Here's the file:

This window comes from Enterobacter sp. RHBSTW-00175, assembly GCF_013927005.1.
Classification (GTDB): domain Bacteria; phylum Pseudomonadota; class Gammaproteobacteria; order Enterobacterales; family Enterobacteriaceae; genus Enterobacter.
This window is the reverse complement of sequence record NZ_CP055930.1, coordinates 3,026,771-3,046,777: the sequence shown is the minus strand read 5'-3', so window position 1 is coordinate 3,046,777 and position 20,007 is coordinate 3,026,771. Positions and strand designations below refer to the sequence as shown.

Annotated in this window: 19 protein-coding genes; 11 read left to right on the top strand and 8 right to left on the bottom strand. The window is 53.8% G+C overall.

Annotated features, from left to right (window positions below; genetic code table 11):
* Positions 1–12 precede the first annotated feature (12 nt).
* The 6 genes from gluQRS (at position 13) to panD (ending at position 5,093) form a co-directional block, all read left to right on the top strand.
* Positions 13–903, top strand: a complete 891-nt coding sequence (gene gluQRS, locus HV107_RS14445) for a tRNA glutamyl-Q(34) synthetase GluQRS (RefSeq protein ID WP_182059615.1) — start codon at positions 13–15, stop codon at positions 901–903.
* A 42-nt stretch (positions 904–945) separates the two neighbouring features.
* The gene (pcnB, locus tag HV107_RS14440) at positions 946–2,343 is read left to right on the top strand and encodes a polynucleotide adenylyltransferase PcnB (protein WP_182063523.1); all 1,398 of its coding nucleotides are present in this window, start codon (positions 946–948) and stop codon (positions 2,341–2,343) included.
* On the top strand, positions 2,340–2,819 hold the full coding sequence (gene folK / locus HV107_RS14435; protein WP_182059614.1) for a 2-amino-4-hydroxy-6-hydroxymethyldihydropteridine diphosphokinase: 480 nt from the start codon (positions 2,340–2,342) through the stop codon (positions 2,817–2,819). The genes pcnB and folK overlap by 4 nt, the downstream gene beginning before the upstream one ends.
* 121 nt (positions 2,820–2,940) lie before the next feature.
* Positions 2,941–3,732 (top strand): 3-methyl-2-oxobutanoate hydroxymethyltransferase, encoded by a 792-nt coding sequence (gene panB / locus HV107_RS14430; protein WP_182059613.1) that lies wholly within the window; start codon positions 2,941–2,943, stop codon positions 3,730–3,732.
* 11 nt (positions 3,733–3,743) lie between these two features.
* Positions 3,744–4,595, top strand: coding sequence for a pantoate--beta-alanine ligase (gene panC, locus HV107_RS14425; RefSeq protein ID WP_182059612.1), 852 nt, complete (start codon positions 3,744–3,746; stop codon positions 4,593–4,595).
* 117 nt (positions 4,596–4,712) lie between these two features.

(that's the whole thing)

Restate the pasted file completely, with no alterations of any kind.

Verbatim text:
This window comes from Enterobacter sp. RHBSTW-00175, assembly GCF_013927005.1.
Classification (GTDB): domain Bacteria; phylum Pseudomonadota; class Gammaproteobacteria; order Enterobacterales; family Enterobacteriaceae; genus Enterobacter.
This window is the reverse complement of sequence record NZ_CP055930.1, coordinates 3,026,771-3,046,777: the sequence shown is the minus strand read 5'-3', so window position 1 is coordinate 3,046,777 and position 20,007 is coordinate 3,026,771. Positions and strand designations below refer to the sequence as shown.

Annotated in this window: 19 protein-coding genes; 11 read left to right on the top strand and 8 right to left on the bottom strand. The window is 53.8% G+C overall.

Annotated features, from left to right (window positions below; genetic code table 11):
* Positions 1–12 precede the first annotated feature (12 nt).
* The 6 genes from gluQRS (at position 13) to panD (ending at position 5,093) form a co-directional block, all read left to right on the top strand.
* Positions 13–903, top strand: a complete 891-nt coding sequence (gene gluQRS, locus HV107_RS14445) for a tRNA glutamyl-Q(34) synthetase GluQRS (RefSeq protein ID WP_182059615.1) — start codon at positions 13–15, stop codon at positions 901–903.
* A 42-nt stretch (positions 904–945) separates the two neighbouring features.
* The gene (pcnB, locus tag HV107_RS14440) at positions 946–2,343 is read left to right on the top strand and encodes a polynucleotide adenylyltransferase PcnB (protein WP_182063523.1); all 1,398 of its coding nucleotides are present in this window, start codon (positions 946–948) and stop codon (positions 2,341–2,343) included.
* On the top strand, positions 2,340–2,819 hold the full coding sequence (gene folK / locus HV107_RS14435; protein WP_182059614.1) for a 2-amino-4-hydroxy-6-hydroxymethyldihydropteridine diphosphokinase: 480 nt from the start codon (positions 2,340–2,342) through the stop codon (positions 2,817–2,819). The genes pcnB and folK overlap by 4 nt, the downstream gene beginning before the upstream one ends.
* 121 nt (positions 2,820–2,940) lie before the next feature.
* Positions 2,941–3,732 (top strand): 3-methyl-2-oxobutanoate hydroxymethyltransferase, encoded by a 792-nt coding sequence (gene panB / locus HV107_RS14430; protein WP_182059613.1) that lies wholly within the window; start codon positions 2,941–2,943, stop codon positions 3,730–3,732.
* 11 nt (positions 3,733–3,743) lie between these two features.
* Positions 3,744–4,595, top strand: coding sequence for a pantoate--beta-alanine ligase (gene panC, locus HV107_RS14425; RefSeq protein ID WP_182059612.1), 852 nt, complete (start codon positions 3,744–3,746; stop codon positions 4,593–4,595).
* 117 nt (positions 4,596–4,712) lie between these two features.